Pascale’s Perspective

  • Fed Minutes Set Up “Big Friday” in Jackson Hole

    Pascale’s Perspective

    August 21, 2019

    Today’s Fed phrases of the day is a tie between “midcycle adjustment” and “part of a recalibration” which were descriptions of the recent rate cut contained in today’s release of the Fed minutes. Another sentence indicating the rate cut was not part of a “pre-set course” piled on to the realization that the Fed is still watching the data and has not planned a series of rate cuts. The bond market “spoke” by re-inverting the yield curve (the 2 year and 10 year inverted again), indicating fear that the Fed may not act fast enough to ward off a potential recession. Every word and mannerism of Fed Chair Powell’s speech Friday at the annual Jackson Hole symposium will be parsed and analyzed. The bond and stock markets have priced in a September rate cut. However, the bar may be low: if he doesn’t rule out further rate cuts that may be dovish enough to keep markets “off the edge”. By David R. Pascale, Jr. , Senior Vice President at George Smith Partners

  • Yield Curve Inverts and “Un-Inverts”, Inflation is Ignored (For Now)

    Pascale’s Perspective

    August 14, 2019

    The classic and most watched measure of yield curve inversion (the 2 year T higher than the 10 year T) occurred this week for the first time since 2005. The 10 year was at 1.623%, the 2 year at 1.634%. Worldwide stock markets plummeted and investors rushed into bonds, sending yields lower and actually bringing the 10 year slightly above the 2 year as of tonight. The 10 year T dropped to 1.58% as of today (note this is only 22 bps above it’s all time low). Markets seem to be painting central banks into a corner – forcing further rate cuts.  The expectation that the Fed will cut 0.25% at its September meeting is now being superseded by thoughts of a 0.50% cut or a “surprise” cut before the next meeting. Interestingly, no one seems to be concerned that CPI posted its strongest 2 month gain since early 2006. This inflationary news should have sent bond bulls running for the exits and dampening Fed rate cut expectations. But scenes of social unrest in Hong Kong (a critical bond trading city) and Argentina are fueling bond rallies in a very “risk off” market. Stay tuned. By David R. Pascale, Jr. , Senior Vice President at George Smith Partners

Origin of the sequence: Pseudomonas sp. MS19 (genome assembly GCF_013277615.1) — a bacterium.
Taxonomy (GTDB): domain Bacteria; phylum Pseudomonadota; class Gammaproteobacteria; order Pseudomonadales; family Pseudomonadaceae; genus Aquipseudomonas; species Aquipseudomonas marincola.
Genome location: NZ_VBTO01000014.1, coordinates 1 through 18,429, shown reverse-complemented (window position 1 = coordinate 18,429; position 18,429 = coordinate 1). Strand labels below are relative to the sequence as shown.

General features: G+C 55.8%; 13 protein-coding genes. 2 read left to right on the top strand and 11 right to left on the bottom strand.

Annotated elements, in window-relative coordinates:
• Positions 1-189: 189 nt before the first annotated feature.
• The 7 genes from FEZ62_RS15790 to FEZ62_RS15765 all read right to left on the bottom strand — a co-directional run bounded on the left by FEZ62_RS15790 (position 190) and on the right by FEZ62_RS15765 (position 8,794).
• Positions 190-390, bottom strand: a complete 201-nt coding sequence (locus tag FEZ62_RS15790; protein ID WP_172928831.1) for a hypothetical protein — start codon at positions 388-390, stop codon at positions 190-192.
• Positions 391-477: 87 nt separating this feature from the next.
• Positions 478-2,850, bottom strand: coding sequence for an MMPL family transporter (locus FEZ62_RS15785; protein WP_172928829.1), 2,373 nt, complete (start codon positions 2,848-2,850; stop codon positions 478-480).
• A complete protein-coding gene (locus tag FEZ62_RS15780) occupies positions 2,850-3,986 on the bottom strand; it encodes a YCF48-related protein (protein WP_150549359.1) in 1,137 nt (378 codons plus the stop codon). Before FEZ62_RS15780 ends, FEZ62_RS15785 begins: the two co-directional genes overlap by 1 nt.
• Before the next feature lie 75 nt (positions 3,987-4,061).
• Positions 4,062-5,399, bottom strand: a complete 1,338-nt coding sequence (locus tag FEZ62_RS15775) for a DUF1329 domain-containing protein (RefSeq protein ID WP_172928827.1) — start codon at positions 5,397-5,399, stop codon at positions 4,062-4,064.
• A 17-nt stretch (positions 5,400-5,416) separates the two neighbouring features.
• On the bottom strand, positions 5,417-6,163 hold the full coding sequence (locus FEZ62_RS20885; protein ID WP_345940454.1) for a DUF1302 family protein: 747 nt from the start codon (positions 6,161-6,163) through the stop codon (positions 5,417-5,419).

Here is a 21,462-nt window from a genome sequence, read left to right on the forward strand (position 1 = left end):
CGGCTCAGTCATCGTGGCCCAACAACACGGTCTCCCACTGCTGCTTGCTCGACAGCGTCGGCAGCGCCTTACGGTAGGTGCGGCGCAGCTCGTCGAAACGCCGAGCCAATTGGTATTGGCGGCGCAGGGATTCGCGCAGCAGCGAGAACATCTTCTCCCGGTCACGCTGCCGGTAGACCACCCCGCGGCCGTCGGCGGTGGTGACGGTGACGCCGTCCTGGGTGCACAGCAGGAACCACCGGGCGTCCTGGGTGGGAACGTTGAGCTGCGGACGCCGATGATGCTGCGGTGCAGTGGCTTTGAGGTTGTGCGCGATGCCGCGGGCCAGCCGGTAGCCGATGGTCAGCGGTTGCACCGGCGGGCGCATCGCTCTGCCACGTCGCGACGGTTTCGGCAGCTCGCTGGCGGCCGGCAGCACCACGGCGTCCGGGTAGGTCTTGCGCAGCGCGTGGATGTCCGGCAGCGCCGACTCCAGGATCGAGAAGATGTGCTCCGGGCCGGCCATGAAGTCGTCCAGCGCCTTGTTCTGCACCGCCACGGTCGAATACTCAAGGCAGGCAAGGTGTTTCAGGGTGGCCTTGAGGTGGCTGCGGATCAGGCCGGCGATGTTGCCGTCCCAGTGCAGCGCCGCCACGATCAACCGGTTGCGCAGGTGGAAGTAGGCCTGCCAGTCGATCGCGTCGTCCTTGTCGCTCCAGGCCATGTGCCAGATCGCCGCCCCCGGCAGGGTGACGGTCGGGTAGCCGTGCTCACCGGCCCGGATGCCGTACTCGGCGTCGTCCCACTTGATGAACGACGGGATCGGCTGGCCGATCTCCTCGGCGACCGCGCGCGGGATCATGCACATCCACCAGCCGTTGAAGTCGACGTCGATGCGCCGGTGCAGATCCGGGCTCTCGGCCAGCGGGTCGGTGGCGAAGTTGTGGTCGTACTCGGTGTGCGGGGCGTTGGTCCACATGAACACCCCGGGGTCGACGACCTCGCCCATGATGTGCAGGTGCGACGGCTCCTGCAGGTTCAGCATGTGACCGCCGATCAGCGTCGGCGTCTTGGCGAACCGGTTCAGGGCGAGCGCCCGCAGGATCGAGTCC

• The New Normal has Devolved Into A “Race to the Bottom” For Rates and Currencies

    Pascale’s Perspective

    August 7, 2019

    Worldwide bond yields are plummeting as fear grips the market.  The 10 year T is at 1.71%, after dropping to a 3 year low of 1.60% today.  Last Tuesday it was at 2.08%, the day before the confusing and market disappointing Fed announcement.  That seems like ages ago after a tumultuous week featuring one of the market’s worst fears: trade disputes both actual and threatened.  A pillar of the post Cold War world economic order has been free trade and unmanipulated.  Interestingly, the last time the 10 year was below today’s yield was in the aftermath of the Brexit vote.  The specter of major economies manipulating currencies was triggered this week as China allowed the yuan to drift beyond a key level in relation to the US dollar.  Today, 3 significant central banks (Thailand, India, New Zealand) cut rates significantly ranging from 0.25% to 0.50%.  This will devalue those currencies as smaller countries feel they need to keep up with China and the US.  Will a worldwide devaluation of currency finally trigger inflation? Stay tuned. By David R. Pascale, Jr. , Senior Vice President at George Smith Partners

  • Markets Roil on Expectations Unmet

    Pascale’s Perspective

    July 31, 2019

    Today’s quarter point rate cut (the first since 2008) was expected and already priced in to the markets. However, markets had priced in more than just one cut. During Fed Chair Powell’s press conference, equity markets plunged, reminiscent of the 2013 Taper Tantrum. Why? Fed Chair Powell strongly implied “one and done” by stating that this is a “mid-cycle rate adjustment”, as opposed to one in a series of rate cuts. The prospect of no more rate cuts this year sent markets reeling. It seems that asset values are very likely overpriced and the thought of pricing “mark to market” spooked markets that are clinging to the punchbowl and hoping that another rate cut is forthcoming. The 10-year Treasury closed at 2.01% and the 30 day LIBOR is at 2.23%. By David R. Pascale, Jr. , Senior Vice President at George Smith Partners

  • Debt Ceiling Agreement Pushes Reckoning Out To?

    Pascale’s Perspective

    July 24, 2019